In a 1958 play by Archibald Macleish – which is a modern day re-telling of the story of the Biblical figure Job --- Job is broken by all the terrible things that have happened in his life.
Turning to his wife, Sarah, for some comfort and advice when he admits it is just “too dark to see” – Sarah turns, pulls Job’s head down between her hands, kisses him --- and says:
“If it is too dark to see ---- then you must blow on the coal of your heart, my darling.
For the candles in churches go out – and even the sun sets and the sky grows dark.
But blow on the coal of your heart – and we won’t lose the light – and we will see by and by.”
Throughout this Lenten season we have been talking about light and darkness. We have admitted that many of us have been in a dark tunnel because of the personal pains and hurts and disappointments we carry from our own past – and carry from the collective past of this faith community of St. Patrick.
It’s time for us all to put the past behind, to come out of the dark tunnel and into the bright light of Jesus Christ. . .
We are almost there – but this week still holds a lot of darkness, although we have glimmers of light.
As we heard at the beginning of this Mass – there is the light of the crowd shouting:
“Hosanna to the Son of David: blessed is he who comes in the name of the Lord! Hosanna in the highest.”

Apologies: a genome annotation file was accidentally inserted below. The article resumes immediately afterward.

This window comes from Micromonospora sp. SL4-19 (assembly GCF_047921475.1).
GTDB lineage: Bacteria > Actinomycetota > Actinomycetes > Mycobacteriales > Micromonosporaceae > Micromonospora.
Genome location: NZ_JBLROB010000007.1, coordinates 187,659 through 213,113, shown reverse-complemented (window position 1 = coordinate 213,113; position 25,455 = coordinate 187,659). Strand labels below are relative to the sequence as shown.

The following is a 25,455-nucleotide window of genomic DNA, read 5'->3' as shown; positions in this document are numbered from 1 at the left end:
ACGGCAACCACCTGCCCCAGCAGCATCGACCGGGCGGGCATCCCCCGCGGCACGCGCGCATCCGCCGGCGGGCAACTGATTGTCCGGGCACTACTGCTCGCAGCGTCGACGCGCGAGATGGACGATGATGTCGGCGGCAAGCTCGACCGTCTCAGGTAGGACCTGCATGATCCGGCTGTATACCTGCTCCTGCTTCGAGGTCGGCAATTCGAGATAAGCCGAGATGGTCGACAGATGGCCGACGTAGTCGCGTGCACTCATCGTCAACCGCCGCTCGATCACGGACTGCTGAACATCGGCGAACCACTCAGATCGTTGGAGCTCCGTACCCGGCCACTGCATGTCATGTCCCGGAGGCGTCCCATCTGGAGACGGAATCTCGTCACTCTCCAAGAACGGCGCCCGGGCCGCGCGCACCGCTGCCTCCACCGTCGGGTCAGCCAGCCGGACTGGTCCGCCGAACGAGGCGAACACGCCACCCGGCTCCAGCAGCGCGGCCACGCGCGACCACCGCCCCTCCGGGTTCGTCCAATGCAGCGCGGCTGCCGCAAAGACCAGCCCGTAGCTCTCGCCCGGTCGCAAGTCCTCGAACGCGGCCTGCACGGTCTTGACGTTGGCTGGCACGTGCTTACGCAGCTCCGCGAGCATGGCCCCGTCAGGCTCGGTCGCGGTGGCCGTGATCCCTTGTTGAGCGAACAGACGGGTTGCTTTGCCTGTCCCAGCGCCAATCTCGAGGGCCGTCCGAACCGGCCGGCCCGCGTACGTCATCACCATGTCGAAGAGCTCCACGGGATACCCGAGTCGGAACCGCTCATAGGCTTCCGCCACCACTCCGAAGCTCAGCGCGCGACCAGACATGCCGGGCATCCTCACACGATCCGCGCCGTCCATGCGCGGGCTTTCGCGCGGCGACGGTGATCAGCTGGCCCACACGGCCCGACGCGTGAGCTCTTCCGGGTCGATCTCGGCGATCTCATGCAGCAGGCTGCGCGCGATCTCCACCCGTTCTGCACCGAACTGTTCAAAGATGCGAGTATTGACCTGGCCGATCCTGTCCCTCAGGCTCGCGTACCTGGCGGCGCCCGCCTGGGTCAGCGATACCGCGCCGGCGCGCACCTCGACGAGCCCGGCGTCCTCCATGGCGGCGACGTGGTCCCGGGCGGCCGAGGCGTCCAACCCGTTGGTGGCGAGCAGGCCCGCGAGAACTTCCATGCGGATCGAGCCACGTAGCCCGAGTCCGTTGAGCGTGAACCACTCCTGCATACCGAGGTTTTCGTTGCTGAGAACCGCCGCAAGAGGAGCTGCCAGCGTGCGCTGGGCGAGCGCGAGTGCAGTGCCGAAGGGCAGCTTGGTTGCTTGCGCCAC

But --- then there is the darkness of the crowds in Pilate’s courtyard we heard in the Passion, who shout: “Give us Barabbas”– And then Pilate asks them: “and what shall I do with Jesus called the Christ”?” And they shout: “Crucify him!”
Near the end of today’s Passion Reading – we had the light of the faith of the centurion at the cross saying: “truly this was the son of God” ---- and those who knew Jesus the best in his life, the apostles, hiding in the darkness of fear-- somewhere far from the cross.
In Wednesday’s Gospel we will hear of the darkness of the hands of Judas as he reaches them out to receive 30 pieces of silver to betray Jesus.
And on Holy Thursday we will see the light of the serving hands of Jesus washing the feet of his disciples as he says: “what you have seen me do – you must do for one another.”
But in Wednesday’s Gospel hear of the darkness of the hands of Judas as he reaches them out to receive 30 pieces of silver to betray Jesus.
As we read the Passion of John on Good Friday, we will hear of the light of fidelity of three Mary’s standing at the foot of the cross with Jesus’ beloved disciple – and the darkness of shame as Peter denies knowing Jesus three times.
We have the light of discipleship when Joseph of Arimathea asks Pilate for the body of Jesus to bury --- and the darkness of NOT ONE of the apostles there to help.
At the end of the Passion on Good Friday – we have Jesus placed in the darkness of the tomb where he will stay until the cries of “Christ our Light” of the Easter Vigil announces that nothing is impossible with God: God can conquer sin and God can even conquer death itself.
And throughout this week --- where do we stand?
Completely --- and comfortably --in the dark?
Or in the dark blowing on the coals of our hearts with the hope of the light to come?
Or do we boldly stand in the light – cursing the darkness?
Perhaps there are two quotes that can keep us focused during this coming Week we call Holy:
First, to remember that it is said the darkest hour of night – is just before the dawn.
And second: when the world around you is cast into darkness --- choose to be the light!
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